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Haaretz publisher Amos Schocken Photo: Moshe Milner, GPO
Haaretz publisher Amos Schocken Photo: Moshe Milner, GPO
 
 

Haaretz's 'Nazi problem'

German publishing group that purchased 25 percent of Israeli daily cooperated with Nazis

Eldad Beck
Published: 08.16.06, 19:13 / Israel Business

COLOGNE – Controversial deal: The decision to sell 25 percent of Haaretz Group's shares to newspaper and book publisher DuMont Schauberg last week has come under scrutiny as a result of the German publisher's ties with the Nazi regime.

 

The publishing group's owner at the time, Kurt Neven DuMont – the current owner's father – was reportedly a member of the Nazi party,
while his newspapers advanced Nazi ideology. As a result, the publishing house was among the only private ones in Germany whose operations were never outlawed by Hitler.

 

The publisher's official history makes no mention of historical facts that tie the family to the Nazi regime, even though Kurt Neven DuMont was a member of the Nazi party since 1937. In 1944, he received a prestigious decoration – the same kind also awarded to Gestapo Chief Heinrich Himmler – because he continued to publish newspapers despite heavy allied bombings.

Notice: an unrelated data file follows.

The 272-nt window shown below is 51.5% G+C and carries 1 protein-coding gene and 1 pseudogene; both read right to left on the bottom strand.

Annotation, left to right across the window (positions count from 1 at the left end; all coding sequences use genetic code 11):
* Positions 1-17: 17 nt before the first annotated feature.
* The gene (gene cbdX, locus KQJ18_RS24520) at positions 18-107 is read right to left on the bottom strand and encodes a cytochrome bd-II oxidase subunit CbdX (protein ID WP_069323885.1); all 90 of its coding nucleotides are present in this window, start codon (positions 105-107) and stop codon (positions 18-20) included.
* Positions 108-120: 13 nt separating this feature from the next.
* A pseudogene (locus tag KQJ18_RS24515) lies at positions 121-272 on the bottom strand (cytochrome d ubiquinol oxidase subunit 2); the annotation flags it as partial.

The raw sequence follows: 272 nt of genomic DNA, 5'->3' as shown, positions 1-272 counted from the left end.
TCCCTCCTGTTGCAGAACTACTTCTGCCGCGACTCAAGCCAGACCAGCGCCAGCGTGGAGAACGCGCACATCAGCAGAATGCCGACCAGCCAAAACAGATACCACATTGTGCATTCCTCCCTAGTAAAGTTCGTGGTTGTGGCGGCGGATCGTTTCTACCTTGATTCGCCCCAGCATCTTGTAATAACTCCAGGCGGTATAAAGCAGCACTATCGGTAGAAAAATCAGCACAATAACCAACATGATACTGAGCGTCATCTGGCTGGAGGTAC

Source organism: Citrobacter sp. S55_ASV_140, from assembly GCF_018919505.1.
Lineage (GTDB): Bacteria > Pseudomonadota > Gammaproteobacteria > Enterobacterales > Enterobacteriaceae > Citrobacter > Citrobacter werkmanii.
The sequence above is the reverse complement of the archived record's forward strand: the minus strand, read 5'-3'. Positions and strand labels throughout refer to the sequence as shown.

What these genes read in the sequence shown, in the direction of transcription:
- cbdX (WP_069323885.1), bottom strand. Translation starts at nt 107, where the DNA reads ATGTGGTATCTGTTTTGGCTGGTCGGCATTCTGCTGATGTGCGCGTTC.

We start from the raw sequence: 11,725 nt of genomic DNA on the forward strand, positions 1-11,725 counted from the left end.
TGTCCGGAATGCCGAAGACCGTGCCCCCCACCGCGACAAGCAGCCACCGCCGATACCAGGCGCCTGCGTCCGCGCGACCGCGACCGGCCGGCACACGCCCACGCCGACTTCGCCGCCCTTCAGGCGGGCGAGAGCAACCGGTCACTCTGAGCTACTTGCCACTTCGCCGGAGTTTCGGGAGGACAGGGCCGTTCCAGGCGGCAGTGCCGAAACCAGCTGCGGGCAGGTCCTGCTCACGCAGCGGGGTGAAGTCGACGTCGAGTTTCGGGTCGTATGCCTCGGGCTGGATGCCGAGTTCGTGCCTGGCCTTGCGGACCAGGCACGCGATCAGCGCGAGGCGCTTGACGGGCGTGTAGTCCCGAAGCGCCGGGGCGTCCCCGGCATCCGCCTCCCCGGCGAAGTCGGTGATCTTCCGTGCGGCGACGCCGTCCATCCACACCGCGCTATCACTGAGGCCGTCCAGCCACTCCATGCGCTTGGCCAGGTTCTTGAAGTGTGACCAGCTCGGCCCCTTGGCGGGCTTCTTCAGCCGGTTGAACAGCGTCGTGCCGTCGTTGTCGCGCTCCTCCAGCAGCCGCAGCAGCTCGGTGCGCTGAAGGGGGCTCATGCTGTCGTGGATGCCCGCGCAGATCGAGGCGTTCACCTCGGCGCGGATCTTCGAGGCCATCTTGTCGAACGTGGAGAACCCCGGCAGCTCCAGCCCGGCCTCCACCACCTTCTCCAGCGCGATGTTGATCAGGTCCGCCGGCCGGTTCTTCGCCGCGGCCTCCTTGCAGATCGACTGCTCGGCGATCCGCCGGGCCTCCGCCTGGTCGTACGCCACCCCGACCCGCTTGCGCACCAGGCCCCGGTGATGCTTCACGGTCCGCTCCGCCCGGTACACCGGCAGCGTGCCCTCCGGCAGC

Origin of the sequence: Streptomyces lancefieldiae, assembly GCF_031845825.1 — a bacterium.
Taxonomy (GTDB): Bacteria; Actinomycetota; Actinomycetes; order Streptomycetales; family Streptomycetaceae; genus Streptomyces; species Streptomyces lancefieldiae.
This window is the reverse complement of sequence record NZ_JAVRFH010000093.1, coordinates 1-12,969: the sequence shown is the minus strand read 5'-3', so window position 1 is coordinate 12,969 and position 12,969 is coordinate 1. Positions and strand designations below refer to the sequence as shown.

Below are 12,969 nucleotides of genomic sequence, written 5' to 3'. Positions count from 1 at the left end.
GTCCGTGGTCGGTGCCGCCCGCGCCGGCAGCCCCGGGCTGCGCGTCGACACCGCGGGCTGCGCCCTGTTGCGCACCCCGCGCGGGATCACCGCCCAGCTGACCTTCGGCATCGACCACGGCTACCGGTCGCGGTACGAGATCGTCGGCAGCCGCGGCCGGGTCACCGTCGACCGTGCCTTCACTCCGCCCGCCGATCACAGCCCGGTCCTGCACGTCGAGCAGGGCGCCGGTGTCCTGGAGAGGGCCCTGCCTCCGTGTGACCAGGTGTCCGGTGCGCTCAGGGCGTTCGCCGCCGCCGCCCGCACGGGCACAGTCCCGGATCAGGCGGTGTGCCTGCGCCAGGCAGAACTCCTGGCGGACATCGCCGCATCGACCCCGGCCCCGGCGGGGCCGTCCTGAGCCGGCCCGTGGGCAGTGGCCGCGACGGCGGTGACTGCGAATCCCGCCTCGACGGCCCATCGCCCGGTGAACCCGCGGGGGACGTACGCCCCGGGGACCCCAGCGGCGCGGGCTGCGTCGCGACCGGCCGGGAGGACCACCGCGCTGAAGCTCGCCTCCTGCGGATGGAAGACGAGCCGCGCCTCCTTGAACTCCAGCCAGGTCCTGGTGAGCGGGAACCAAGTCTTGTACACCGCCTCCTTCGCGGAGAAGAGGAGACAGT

Meanwhile, some historians and journalists claim that the publisher's management has made an effort to prevent various publications regarding the company's and owners' problematic past.

 

'No choice but to comply'

 

However, Israel's former Ambassador to Germany Avi Primor has come to current owner Alfred Neven DuMont's defense. In an article he wrote, Primor described the assistance he received from Neven DuMont in his dealings with Germany's business and political elites and said the publishing group's owner has supported various projects in Israel.

 

Haaretz publisher Amos Schocken responded to the reports, saying that he is aware that Kurt Neven DuMont was a member of the Nazi party. He noted that although the newspaper chain received orders from the Nazis, it had no choice but to comply with the dictates of a dictatorial regime.

 

"Alfred Neven DuMont (the current owner of the publishing house) has no Nazi past. He was 12 when the war broke out and almost 18 when it ended," Schocken said. "His actions since he has become an adult speak for themselves. There's no reason to impose on him, or the company he now leads, responsibility for a period before his time. This has nothing to do with finding out the historical truth, which is something that should always be done."

 

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